Experiment in Cyberspace: Mutating Genre Meme (or better: ‘the ecology of emerging memes’)

The concept of meme, coined by Richard Dawkins in 1976, describe a unit of human cultural evolution analogous to the gene, maintaining that replication also happens in culture, albeit in a different sense. In his book The Selfish Gene Dawkins speculated that the meme is a unit of information residing in the brain and is the mutating replicator in human cultural evolution, being a pattern that can influence its surroundings – that is, it has causal agency – and can propagate. Still, Dawkins apparently did not intend to present a comprehensive theory of memetics, but rather coined the term meme in a speculative spirit.

According to previous entries, by no means the Ecology of the Novel may support such approach to cultural evolution, likely arising and spreading on the basis of constant recoding of plastic patterns defining so called ‘memes’, that have to be eventually defined as emergent features instead of units of information residing in the brain. Textual plasticity found both in oral and in literary traditions, from papyri to manuscript, from print to digital media supporting shared meaning based on collaboration, corroborate the idea that narratives have to be addressed as emergent features, encoded by means of symbolic systems and referring to perceptual events, actions and emotional correlates. Hence, ramifications of descriptions based on multiple potential affordances of described features have to be credited as responsible of massive textual variation.

Indeed, acts as ‘reading a novel’ or ‘listening to a story’ lead to the embodiment of narrative events by means of mirror matching. Matter-of-factly, readers or listeners hardly feel urged to memorize phrases, sentences, words while reading a novel or listening to a story. They hardly succeed in the task of retelling a single sentence of given narratives they read or listen to, even though they can retell what the story is about in different words, sentences, phrases. Indeed, sensory experiences, actions and emotions emerging from novels, stories, narratives in general, are saved and stored as perceptual responses, motor schemes, feelings and behaviors into isolated or combined complex patterns, outlasting the textual features they are encoded into, that are soon gone and forgot.

Still, an interesting scientific experiment in cyberspace evolution based on blogging may provide some interesting hints about spreading of textual variation, even tho mutations are limited by rules that have been designed so to ease gradual evolution rather than stasis and punctuated equilibria. In my understanding, the submitted meme hardly mutates till the pattern “The best [subgenre] in [genre] is…” remains unchanged. Till then it’s all just about messing up and mixing the genetic pool of the very same species, basically enjoying stasis in Gould-Eldredge terms. Indeed, if mutation doesn’t actually happens after somebody getting wrong while applying the rules, so that the format changes into, say , “The best [genre] in [nation] is…”, I may eventually get back some code i would be able to cope (as in ‘couple’ in natural terms) with by processing it through the same rules I actually reproduce and (try to) apply (correctly?):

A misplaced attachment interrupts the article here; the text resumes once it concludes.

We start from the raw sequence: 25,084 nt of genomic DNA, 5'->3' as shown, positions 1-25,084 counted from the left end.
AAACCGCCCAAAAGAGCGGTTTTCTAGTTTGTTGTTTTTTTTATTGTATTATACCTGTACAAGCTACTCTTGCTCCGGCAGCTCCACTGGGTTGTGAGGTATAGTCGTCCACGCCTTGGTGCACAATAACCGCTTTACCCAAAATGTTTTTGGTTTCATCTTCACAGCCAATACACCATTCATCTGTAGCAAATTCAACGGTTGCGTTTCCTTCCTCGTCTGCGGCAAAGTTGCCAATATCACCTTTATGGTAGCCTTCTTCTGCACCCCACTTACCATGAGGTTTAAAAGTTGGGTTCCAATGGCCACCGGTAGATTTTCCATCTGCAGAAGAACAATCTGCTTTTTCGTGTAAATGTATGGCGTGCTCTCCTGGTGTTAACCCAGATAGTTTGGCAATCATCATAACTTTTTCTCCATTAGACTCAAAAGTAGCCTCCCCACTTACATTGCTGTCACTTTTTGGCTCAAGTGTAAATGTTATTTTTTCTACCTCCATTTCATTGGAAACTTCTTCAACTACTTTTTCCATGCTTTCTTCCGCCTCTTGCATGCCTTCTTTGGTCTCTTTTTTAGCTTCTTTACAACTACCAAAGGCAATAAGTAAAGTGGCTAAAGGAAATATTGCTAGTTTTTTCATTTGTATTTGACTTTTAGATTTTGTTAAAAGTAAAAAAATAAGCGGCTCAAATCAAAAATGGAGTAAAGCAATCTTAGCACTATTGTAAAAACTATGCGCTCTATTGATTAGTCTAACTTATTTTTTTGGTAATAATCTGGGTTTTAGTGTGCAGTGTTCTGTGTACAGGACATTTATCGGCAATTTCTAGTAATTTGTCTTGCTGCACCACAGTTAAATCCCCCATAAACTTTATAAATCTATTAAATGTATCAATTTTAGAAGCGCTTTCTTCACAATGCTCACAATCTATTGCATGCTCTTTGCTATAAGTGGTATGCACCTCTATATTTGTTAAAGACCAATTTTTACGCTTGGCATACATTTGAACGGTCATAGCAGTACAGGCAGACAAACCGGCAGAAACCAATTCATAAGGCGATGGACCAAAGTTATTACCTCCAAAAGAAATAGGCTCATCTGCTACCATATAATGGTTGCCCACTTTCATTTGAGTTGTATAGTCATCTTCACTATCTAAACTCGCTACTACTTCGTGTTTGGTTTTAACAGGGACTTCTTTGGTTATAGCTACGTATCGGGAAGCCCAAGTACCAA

There are a set of questions below that are all of the form, “The best [subgenre] in [genre] is…”. Copy the questions, and before answering them, you may modify them in a limited way, carrying out no more than two of these operations:

* You can leave them exactly as is.

* You can delete any one question.

* You can mutate either the genre, medium, or subgenre of any one question. For instance, you could change “The best time travel novel in SF/Fantasy is…” to “The best time travel novel in Westerns is…”, or “The best time travel movie in SF/Fantasy is…”, or “The best romance novel in SF/Fantasy is…”.

* You can add a completely new question of your choice to the end of the list, as long as it is still in the form “The best [subgenre] in [genre] is…”.

* You must have at least one question in your set, or you’ve gone extinct, and you must be able to answer it yourself, or you’re not viable.

Then answer your possibly mutant set of questions. Please do include a link back to the blog you got them from, to simplify tracing the ancestry, and include these instructions.

Finally, pass it along to any number of your fellow bloggers. Remember, though, your success as a Darwinian replicator is going to be measured by the propagation of your variants, which is going to be a function of both the interest your well-honed questions generate and the number of successful attempts at reproducing them.

Genealogic tree:

My great-grandparent is Flying Trilobite.

My grandparent is A Blog Around the Clock.

My parent is Belgrad and Beyond.

Questions and Answers:

The best cyberpunk novel in SF/Fantasy is: Neuromancer by William Gibson.

The best neo-noir SF film in scientific and cyberpunk dystopias is: Bladerunner by Ridley Scott.